In the bookstore this weekend I ran across the book 50 Facts that Should Change the World by Jessica Williams. While I have not yet had the opportunity to read it in its entirety, I love the concept. Williams provides 50 shocking statistics with enough background and explanation to make us think differently about what is important.
At last! I thought. A kindred spirit. Just the publication to bring global women's health to the national debate. So I flipped through the list looking for "Every minute of every day a woman dies in childbirth."
No luck. The closest stat read "the average Japanese women can expect to live to be 84. The average Botswanan will reach just 39." Promising but the larger explanation is not centered on women specifically.
But Williams did point out that cars kill two people every minute and that the vast majority of those deaths are in low-income countries. She explains that cars don't have the same safety standards and roads are often in very bad shape "so small investments in road safety can make such an enormous difference in the developing world."
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Press freedoms are under attack now, more than ever.
I often argue that investing in roads is one of the things that has to happen to reduce maternal mortality around the world.
Again, I think the concept for this book is terrific and I'm sure there are 50 more stats that are equally good and that Williams hears them every day. I'll give a nod to her inclusion of the FGM stat "two million women and girls are subjected to female genital mutilation each year" and the fact that "some 30 million people in Africa have HIV," but the fact that all women in low-income countries are at enormously high risk of dying in childbirth didn't make the list is a bit shocking. Childbirth is fundamental to many women. Maternal mortality affects women in many parts of the world virtually indiscriminately unless serious, concerted efforts are made to address it.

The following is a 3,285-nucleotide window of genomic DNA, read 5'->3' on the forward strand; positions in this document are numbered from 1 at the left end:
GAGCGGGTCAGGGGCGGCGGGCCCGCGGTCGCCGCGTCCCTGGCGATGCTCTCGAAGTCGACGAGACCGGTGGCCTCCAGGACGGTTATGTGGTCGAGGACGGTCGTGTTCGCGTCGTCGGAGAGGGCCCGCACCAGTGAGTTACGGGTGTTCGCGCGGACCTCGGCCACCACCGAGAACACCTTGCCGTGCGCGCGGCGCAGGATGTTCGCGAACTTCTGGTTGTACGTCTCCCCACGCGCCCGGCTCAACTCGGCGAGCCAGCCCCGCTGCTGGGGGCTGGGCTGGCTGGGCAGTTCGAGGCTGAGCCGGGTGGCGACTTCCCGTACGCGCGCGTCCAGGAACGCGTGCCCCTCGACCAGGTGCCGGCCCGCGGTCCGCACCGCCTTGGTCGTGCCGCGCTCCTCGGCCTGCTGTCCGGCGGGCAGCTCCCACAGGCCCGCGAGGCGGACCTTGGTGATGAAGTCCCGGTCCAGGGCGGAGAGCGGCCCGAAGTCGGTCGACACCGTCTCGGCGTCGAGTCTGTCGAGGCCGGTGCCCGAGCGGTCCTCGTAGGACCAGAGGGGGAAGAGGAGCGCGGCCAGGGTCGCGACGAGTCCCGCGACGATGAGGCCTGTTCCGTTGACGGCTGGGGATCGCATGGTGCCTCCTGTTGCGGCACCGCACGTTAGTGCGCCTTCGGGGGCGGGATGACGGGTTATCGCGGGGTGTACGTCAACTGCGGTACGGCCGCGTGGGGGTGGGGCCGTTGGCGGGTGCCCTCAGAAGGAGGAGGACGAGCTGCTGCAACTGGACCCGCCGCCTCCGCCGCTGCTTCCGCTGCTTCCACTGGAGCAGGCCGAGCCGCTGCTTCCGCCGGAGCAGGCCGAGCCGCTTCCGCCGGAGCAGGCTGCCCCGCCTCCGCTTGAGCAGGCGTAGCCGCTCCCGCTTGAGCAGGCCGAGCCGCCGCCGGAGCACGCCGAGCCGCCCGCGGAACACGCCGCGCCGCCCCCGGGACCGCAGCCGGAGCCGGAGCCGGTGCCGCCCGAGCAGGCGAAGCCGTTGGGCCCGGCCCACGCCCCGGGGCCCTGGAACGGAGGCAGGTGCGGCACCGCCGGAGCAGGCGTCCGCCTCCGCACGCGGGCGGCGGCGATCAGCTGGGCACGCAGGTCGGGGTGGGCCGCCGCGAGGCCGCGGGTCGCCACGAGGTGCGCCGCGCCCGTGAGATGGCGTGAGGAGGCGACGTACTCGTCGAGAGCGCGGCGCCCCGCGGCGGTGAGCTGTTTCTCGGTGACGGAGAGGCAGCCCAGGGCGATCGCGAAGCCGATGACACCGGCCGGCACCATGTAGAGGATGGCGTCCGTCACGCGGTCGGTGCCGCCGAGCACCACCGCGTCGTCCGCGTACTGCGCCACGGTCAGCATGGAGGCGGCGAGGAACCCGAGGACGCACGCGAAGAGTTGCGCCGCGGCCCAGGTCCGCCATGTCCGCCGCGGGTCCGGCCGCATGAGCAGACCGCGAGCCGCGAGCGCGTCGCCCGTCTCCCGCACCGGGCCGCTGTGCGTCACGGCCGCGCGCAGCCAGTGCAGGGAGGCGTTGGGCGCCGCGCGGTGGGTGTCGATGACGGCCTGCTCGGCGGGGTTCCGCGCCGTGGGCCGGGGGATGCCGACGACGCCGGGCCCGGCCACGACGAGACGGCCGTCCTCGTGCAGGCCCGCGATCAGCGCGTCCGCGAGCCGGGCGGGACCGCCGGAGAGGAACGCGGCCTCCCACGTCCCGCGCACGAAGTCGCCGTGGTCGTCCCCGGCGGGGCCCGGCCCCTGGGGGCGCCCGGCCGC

Still, I do believe that Williams, who is actually from New Zealand, is somewhat of a kindred spirit. She practically spoke our One Woman Can philosophy when she said:
Some of these questions like inequality in the world, rich countries versus poor countries, all of that, these are very, very big questions and we can change the world in some ways by thinking, well, who am I going to vote for in an election? Shall I ask my local MP to explain to me how he sees issues like debt relief and so on? But there are some things that we can do that are easy, like going to the supermarket and deciding that you're not going to buy imported tomatoes in the middle of winter… And that sounds like a really small thing but if we all do it then it will have an impact. I think what I really want people to feel is that they can make decisions – even if it's just a decision of how to spend their money in the supermarket, it will make a difference.
With all her political savvy, maybe her next book will be "50 Facts That Could Improve the Lives of Women." There can be no doubt that concerted efforts to change the world have to include efforts targeted specifically at the challenges that belong largely to women.